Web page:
There are a lot of industrious, talented people, who show up to work and deliver, day after day, rise to challenges and go above and beyond doing what they were originally hired for, without complaining.

Unfortunately, many of these same people… are, nevertheless, mysteriously stuck or unable to display their true greatness when it comes to their career.

Perhaps this is you?

If so, consider the following errors that may be undermining your chance to shine and progress professionally.

1. Your communication is on auto-pilot

What I mean by this is, for whatever reason, when it comes to important interactions – whether with loyal clients or co-workers’ upon whose cooperation and skills you depend – you’re simply not giving 100% when it comes to your messages, conversations, discussions and negotiations.

Now we all know the horrors of an overloaded email inbox, the meetings that take away valuable time from progressing on a time-sensitive project and the inconsiderate colleague who demands your attention and input on matters that are either inappropriate for the office or simply nothing to do with you.

However, like it or not, and given that most of us will spend the major part of each day, for most of our adult lives, engaged in our professional duties, it is crucial that successful, connected communication remain among your highest priorities.

Otherwise you risk being misunderstood, undervalued or coming across as unintentionally dismissive or indifferent in your work-related interactions. And this will leave you overlooked by the flow of respect, goodwill and appreciation that leads to promotions and new career opportunities.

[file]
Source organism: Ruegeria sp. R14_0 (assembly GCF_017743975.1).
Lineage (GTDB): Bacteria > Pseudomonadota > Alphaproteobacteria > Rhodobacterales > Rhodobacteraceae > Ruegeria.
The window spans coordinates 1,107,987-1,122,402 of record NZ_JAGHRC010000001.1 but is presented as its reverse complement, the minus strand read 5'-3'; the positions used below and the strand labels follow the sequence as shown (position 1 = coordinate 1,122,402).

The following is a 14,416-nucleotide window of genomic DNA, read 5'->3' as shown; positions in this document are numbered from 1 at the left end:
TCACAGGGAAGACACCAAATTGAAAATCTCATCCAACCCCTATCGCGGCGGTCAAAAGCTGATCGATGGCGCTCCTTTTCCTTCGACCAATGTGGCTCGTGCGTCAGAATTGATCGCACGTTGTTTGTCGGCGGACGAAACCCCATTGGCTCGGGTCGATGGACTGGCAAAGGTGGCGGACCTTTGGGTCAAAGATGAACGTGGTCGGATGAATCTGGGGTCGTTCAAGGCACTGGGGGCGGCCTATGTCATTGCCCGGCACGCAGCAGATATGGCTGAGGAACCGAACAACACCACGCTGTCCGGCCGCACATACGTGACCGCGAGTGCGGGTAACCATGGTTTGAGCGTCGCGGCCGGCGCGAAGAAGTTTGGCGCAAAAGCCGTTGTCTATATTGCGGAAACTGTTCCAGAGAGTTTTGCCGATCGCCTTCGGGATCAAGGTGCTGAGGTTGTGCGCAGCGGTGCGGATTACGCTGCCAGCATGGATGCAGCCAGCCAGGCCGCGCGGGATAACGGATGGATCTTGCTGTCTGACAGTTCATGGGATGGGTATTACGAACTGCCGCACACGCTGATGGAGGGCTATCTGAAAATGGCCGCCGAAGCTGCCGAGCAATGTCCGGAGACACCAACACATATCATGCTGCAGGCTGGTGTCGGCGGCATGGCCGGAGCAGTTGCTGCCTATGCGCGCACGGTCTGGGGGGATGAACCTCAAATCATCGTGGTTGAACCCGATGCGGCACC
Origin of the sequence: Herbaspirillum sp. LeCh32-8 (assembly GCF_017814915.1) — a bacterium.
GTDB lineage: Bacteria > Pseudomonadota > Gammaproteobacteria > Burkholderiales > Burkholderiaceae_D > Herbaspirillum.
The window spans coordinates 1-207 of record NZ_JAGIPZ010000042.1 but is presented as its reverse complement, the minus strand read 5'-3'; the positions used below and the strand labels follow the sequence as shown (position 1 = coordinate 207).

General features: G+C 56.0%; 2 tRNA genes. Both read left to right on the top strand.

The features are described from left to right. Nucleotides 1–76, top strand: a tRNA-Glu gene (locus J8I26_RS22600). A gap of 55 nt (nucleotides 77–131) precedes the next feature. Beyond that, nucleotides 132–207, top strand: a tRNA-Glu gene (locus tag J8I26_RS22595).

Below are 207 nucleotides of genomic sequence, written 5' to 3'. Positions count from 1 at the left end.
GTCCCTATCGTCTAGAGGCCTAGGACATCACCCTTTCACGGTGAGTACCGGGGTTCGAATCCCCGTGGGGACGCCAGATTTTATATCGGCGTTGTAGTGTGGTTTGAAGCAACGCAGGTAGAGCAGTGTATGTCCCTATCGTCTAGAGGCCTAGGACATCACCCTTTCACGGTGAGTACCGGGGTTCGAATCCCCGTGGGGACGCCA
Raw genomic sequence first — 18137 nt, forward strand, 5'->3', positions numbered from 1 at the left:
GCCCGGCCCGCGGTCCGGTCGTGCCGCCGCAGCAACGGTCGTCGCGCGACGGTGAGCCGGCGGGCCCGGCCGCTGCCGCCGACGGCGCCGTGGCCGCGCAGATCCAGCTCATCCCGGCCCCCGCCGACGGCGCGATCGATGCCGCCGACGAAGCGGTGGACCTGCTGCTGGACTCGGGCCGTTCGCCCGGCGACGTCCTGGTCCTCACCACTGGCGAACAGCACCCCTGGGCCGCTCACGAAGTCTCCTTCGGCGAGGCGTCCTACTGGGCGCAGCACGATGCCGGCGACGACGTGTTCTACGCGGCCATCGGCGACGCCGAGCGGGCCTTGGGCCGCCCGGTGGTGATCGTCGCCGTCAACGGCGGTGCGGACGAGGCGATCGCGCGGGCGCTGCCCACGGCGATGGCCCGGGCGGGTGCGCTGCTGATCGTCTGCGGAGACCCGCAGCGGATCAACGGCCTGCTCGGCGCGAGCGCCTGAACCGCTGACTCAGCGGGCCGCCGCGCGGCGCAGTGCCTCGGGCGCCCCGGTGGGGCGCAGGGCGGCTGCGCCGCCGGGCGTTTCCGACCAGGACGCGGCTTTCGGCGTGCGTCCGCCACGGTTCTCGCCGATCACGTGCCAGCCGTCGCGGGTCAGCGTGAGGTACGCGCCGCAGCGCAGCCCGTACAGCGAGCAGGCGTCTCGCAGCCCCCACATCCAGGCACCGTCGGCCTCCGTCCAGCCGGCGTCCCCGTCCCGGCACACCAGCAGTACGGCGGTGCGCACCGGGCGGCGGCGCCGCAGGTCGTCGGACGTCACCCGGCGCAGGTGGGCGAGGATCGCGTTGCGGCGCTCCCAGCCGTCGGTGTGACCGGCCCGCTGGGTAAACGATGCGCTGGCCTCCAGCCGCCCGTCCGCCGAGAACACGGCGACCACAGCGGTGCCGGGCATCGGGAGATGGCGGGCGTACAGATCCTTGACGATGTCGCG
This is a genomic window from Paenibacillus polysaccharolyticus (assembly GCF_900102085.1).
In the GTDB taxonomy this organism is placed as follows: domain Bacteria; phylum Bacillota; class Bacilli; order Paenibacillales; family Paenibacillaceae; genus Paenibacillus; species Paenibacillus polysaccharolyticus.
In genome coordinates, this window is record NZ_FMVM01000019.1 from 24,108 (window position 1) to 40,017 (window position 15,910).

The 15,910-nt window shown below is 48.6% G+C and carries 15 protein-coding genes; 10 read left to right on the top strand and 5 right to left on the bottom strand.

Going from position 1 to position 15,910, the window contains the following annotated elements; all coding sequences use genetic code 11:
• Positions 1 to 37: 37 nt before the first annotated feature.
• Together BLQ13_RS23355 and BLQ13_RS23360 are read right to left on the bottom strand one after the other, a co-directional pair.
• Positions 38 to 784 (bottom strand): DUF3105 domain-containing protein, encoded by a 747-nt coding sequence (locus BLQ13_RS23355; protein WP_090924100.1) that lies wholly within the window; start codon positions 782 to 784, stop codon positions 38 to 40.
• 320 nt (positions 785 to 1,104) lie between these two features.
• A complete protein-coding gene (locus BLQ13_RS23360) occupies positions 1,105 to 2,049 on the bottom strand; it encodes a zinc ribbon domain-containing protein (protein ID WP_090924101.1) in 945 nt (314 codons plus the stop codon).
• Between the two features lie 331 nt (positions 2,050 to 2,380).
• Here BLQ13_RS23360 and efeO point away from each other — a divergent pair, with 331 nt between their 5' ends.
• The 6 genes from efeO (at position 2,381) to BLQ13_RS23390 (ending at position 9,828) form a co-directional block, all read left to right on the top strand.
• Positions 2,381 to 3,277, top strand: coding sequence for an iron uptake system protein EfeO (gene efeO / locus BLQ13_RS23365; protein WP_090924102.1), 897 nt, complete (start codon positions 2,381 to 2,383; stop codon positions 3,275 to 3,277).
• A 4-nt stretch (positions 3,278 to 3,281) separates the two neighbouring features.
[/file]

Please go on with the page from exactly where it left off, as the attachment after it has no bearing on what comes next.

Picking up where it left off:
2. You’re hostile to those already successful or doing well

Professional resentment and… dare I say it, jealousy, is not an attractive trait. And if we’re really honest, we’ve all been guilty of it from time to time. Business and the world of work are competitive spaces in life, and we have to work hard not just at carrying out our duties but also to stand out and distinguish ourselves professionally. When we do, there are certain to be others who notice… and resent us.

Don’t let such resentment or hostility to others’ success come from you. While we may think such resentment is a privately-held bitterness, believe me, I have seen it poison and embitter some of my otherwise deserving and talented mentees.

You’d be amazed at how doing exactly the opposite will shift your feeling of being undervalued and unappreciated at your work. Show genuine, authentic appreciation and admiration for those who are ahead of you professionally. If you can’t offer them appropriate praise or acknowledge their accomplishments, wish them well in your mind.

Even if you don’t believe their success is merited, don’t give in to the temptation to cultivate a resentment. As if they have somehow cheated you of your success, or taken your share from you. There is an abundance of opportunity to show your unique talents and achieve greatness in your career – but being hostile to other successful people diminishes and only makes you look insecure in your own value.

And if you YOURSELF doubt your value… how will you communicate it to those responsible for your promotion and the continuing success in your career?

3. You indulge in inappropriate talk, gossip or even backstabbing

Here is another negative trait that I have observed in otherwise talented and dedicated people.

They talk behind others’ backs and gossip about their colleagues.